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IMF urges Korea to expedite restructuring to avoid Japan’s ‘lost decades’

Korea should accelerate corporate restructuring to avoid Japan’s prolonged economic woes, the International Monetary Fund warned in a report.

The Korean government projects that the number of the working age population, those aged between 15 and 64, will start declining from the year 2017. The proportion of seniors aged over 65 is to hit 13.8 percent this year, right ahead of the aged society in which the figure reaches 14 percent.

The Bank of Korea is reportedly to announce soon its revised-down potential growth rate, presumably in the high 2 percent range. Korea’s potential growth rate plummeted from the 7 percent range in 1990s to a low 4 percent range in the early 2000s and to a 3 percent rage after the 2008 global financial crisis.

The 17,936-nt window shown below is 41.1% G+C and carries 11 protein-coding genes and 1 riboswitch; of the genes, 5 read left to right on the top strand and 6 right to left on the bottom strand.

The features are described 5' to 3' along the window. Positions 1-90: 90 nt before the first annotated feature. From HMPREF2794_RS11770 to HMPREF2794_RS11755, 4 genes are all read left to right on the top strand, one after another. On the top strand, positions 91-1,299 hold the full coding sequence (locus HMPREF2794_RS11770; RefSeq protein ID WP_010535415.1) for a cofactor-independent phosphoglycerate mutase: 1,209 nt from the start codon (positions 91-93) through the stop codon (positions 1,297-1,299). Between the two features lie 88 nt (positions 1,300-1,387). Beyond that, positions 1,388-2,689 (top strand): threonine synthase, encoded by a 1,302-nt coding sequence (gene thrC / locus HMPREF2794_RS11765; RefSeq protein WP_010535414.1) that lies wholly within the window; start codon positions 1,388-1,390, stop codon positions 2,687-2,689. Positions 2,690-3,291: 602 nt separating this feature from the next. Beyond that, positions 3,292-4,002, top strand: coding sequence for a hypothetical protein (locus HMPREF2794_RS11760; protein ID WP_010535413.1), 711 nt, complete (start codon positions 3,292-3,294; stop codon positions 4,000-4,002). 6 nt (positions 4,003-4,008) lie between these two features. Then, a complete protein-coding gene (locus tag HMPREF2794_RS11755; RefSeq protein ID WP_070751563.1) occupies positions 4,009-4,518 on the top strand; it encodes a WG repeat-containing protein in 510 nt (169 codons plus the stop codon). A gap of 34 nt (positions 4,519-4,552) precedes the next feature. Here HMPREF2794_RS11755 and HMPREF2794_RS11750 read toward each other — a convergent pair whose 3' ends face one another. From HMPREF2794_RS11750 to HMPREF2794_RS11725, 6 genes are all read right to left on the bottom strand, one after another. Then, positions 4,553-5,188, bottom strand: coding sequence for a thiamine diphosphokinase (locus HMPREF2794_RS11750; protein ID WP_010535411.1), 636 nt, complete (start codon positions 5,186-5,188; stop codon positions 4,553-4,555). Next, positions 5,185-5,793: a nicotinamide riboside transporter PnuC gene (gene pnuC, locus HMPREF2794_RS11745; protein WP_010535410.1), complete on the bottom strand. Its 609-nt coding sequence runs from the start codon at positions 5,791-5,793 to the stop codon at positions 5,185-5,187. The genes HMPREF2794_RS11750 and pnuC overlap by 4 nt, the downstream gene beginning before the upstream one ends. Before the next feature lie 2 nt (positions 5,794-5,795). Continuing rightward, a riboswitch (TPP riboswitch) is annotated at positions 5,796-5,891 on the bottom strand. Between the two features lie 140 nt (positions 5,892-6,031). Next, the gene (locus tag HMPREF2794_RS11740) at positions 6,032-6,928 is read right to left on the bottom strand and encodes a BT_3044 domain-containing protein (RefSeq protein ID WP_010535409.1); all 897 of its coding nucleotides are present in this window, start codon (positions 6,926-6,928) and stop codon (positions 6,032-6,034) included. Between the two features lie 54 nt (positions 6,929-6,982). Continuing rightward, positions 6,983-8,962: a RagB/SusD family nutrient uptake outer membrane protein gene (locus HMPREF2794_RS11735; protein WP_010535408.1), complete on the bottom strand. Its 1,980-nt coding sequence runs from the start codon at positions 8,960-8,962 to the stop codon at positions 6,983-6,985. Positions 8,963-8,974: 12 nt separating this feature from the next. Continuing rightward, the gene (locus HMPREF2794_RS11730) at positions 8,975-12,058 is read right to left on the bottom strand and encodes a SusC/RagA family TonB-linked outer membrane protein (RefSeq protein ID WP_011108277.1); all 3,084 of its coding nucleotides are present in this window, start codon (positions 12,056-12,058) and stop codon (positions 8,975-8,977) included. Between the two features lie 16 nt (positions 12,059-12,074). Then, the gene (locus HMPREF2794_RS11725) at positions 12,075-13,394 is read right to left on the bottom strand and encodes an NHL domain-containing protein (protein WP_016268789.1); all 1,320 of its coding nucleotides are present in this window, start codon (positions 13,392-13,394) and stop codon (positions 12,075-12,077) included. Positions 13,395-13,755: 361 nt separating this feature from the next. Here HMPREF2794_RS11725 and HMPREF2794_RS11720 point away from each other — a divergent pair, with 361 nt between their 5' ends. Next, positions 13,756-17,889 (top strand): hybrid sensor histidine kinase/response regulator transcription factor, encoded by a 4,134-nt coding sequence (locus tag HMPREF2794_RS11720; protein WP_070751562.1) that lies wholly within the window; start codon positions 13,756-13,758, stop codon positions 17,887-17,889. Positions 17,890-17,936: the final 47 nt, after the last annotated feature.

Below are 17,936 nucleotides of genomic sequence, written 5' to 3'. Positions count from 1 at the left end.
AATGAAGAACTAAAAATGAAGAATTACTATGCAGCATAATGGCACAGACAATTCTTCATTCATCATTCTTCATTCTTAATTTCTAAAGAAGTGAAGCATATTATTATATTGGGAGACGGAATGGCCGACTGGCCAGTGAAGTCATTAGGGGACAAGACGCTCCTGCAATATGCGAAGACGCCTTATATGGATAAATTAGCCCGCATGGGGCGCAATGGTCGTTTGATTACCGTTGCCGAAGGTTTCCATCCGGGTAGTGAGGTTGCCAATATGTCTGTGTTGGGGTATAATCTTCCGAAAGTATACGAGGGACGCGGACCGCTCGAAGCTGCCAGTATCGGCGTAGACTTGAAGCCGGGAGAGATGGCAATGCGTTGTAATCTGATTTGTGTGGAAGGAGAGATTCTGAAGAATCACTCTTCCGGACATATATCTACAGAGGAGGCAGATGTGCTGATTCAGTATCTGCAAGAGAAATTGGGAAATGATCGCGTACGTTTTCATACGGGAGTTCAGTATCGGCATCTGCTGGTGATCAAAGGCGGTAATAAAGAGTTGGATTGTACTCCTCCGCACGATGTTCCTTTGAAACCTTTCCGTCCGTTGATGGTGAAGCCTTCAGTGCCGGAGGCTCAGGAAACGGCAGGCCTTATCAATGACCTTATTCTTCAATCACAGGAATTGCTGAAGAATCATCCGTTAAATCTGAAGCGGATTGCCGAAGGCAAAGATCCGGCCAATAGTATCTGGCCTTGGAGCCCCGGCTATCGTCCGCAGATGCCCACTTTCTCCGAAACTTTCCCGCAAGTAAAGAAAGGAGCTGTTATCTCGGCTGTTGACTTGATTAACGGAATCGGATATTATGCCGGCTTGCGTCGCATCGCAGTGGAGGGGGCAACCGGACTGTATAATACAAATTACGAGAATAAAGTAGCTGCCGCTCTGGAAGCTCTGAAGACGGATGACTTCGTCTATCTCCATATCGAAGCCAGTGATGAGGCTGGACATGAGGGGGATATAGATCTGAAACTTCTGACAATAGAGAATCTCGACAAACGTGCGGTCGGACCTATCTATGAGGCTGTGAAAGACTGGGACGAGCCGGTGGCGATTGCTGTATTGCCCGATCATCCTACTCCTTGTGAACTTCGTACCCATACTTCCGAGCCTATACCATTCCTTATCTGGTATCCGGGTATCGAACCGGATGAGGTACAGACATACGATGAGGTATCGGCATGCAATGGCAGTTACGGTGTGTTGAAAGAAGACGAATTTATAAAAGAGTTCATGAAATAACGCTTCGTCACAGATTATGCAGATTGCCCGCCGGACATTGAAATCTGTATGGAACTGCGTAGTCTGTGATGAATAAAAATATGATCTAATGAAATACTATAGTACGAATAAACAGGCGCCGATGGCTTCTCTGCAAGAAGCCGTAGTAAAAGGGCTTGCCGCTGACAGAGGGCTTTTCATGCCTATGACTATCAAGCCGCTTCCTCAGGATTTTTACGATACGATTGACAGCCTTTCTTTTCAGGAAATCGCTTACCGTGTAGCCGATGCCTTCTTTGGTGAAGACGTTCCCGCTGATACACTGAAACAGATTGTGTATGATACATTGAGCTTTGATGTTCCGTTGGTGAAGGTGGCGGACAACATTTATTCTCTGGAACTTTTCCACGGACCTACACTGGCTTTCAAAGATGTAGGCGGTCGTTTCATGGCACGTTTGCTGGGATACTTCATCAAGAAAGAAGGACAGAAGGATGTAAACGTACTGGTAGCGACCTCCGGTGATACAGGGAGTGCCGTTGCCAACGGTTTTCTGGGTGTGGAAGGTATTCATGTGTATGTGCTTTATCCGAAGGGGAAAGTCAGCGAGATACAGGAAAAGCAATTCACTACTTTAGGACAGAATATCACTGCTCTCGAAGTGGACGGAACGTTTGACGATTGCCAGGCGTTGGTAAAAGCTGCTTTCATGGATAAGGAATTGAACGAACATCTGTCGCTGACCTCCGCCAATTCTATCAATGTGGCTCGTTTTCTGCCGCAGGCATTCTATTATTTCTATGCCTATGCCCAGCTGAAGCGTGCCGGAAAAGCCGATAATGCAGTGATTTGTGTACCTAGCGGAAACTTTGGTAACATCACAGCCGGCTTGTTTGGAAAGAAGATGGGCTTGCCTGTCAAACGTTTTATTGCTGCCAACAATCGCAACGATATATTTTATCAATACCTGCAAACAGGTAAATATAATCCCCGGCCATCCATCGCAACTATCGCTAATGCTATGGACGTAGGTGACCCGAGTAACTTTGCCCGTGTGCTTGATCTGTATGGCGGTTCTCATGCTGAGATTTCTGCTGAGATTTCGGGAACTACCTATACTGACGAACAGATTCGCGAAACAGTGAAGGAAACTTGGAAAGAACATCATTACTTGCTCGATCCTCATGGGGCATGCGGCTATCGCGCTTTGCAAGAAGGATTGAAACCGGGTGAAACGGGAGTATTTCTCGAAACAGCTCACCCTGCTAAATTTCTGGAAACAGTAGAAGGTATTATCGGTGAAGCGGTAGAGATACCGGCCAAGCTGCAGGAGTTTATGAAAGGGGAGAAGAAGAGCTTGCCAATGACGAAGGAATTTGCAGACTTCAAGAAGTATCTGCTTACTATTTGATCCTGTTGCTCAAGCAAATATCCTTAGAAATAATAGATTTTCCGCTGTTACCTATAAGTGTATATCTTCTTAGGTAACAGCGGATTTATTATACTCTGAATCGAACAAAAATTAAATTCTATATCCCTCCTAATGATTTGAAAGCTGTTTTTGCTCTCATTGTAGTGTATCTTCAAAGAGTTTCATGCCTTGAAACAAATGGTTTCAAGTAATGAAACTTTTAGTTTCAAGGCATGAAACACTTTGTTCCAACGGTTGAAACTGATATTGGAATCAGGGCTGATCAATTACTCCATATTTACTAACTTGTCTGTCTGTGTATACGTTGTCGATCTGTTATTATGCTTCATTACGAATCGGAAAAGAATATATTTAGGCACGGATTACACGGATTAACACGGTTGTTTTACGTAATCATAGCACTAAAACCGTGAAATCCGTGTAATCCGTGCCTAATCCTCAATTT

(123rf)
(123rf)

“Korea needs to progress with the restructuring of nonviable firms to avoid the adverse consequences of delayed balance-sheet repair that Japan experienced,” the IMF’s working paper said.

“Given its strong fiscal balance sheet position, Korea can afford using fiscal policy actively to incentivize corporate restructuring and structural reforms and cushion their possible short-term adverse impact.”

The report said Japan had delayed balance-sheet repair until 2002-2003 that should have been in place in the wake of the 1997 Asian financial crisis. After the Japanese economy was hit by the 2011 earthquake, major policies have not been able to meaningfully revitalize the economy, it said.

The IMF pointed out that Korea should improve low productivity in network sectors such as air, electricity, gas, rail, road and professional services.

Narrowing differences between regular and non-regular jobs and promoting more competition in the service sector are “essential” to boost productivity and growth, it said.

It also said Korea’s household debt, much higher than it has ever been in Japan, should be dealt with stronger policy measures such as a gradual tightening of debt-to-income cap of 60 percent toward 30 to 50 percent.

Korea’s prudential regulation will help “prevent booms and busts in the real estate market similar to the one that contributed to Japan’s crisis,” it said.

By Kim Yoon-mi (yoonmi@heraldcorp.com)
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